Structured in small episodes like Homer’s Odyssey, which serves as an epigraph for the book, Smyles’ adventuress calls to mind a Jane Bowles heroine who's read Ulysses while scrolling in despair through 10 open apps on her i Phone.Smyles’ portrayal of Iris in all her weirdness offers much to recognize, fear, and embrace.As with most precocious would-be intellectuals, she’s able to list plenty of reasons why friendship is just too much of a hassle, even wishing for a Facebook- and Kickstarter-esque service that would allow “friends” to support one another monetarily in lieu of actually—God forbid—spending time together.In one of the book’s many hapless episodes, Iris even attempts to scare off a particularly boring boyfriend by popping in multiple documentaries about historic explorations gone haywire—the Donner Party, Shackleton & Co.—right before the doomed couple has sex.Depending on how you look at it, Iris is a writer who spends not a moment of this novel writing—except that she has somehow managed to finish every page the reader holds.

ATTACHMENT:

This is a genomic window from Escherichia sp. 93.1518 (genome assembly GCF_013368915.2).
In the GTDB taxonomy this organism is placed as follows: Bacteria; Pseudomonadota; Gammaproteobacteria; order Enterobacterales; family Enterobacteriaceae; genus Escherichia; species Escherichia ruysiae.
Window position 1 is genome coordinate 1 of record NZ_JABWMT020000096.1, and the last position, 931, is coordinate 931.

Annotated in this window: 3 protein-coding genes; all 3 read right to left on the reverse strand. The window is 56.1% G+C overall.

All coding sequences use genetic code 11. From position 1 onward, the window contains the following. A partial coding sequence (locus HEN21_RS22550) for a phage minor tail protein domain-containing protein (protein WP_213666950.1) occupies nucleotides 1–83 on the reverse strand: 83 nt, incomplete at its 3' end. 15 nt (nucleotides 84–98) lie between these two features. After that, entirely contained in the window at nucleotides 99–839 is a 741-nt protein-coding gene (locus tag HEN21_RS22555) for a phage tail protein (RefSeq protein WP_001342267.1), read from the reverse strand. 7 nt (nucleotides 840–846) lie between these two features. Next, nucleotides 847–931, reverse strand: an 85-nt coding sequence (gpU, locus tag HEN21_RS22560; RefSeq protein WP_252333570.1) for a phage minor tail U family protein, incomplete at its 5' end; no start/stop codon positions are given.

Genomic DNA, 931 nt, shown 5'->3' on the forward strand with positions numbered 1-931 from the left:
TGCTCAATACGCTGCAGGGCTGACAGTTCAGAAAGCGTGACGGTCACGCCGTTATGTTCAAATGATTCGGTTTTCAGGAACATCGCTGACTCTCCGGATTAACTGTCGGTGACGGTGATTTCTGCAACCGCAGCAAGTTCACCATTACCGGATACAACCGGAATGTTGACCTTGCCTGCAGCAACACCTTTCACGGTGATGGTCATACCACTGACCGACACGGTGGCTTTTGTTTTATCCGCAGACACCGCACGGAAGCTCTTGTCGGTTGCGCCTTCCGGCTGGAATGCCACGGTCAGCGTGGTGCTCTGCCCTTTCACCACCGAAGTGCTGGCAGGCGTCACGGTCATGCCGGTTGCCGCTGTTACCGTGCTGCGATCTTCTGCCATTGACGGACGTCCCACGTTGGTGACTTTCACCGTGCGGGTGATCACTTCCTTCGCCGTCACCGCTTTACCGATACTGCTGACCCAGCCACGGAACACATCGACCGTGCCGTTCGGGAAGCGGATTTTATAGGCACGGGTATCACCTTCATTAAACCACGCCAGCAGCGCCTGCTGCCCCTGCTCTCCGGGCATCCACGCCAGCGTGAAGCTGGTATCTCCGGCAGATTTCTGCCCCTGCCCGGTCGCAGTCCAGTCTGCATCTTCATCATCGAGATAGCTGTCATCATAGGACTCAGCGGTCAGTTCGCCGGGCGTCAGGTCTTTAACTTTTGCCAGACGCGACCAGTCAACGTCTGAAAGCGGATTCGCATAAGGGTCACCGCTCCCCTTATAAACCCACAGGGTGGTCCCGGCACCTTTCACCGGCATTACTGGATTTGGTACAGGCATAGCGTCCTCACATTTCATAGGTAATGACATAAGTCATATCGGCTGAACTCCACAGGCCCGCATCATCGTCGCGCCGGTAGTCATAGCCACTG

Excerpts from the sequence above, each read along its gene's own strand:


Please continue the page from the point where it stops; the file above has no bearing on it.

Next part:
Introverts also tend to be more at ease around people they already know, so inviting someone new into their orbit can be a little scary.With Instagram and Facebook, we present a version of ourselves that is not exactly true. The first trip my husband and I ever took together was to California. We saw all shades of Sas and Adam in that one night.I thought, if he liked me with all that, it’s only going to go up from there.He strives to inspire conscious living and conscious dialogue- not only for others but for himself. In some ways, introverts are perfectly-suited to the dating world because they tend to prefer meaningful one-on-one conversations to small talk, which drains their energy.“I press on,” Iris confides to her reader, “viewing my debasement not as a failure of will but the final straw in a heroic tale of survival.” Characteristically, debasement is easier for Iris than actually cutting ties and facing the world alone, a reality she attempts to avoid at all costs.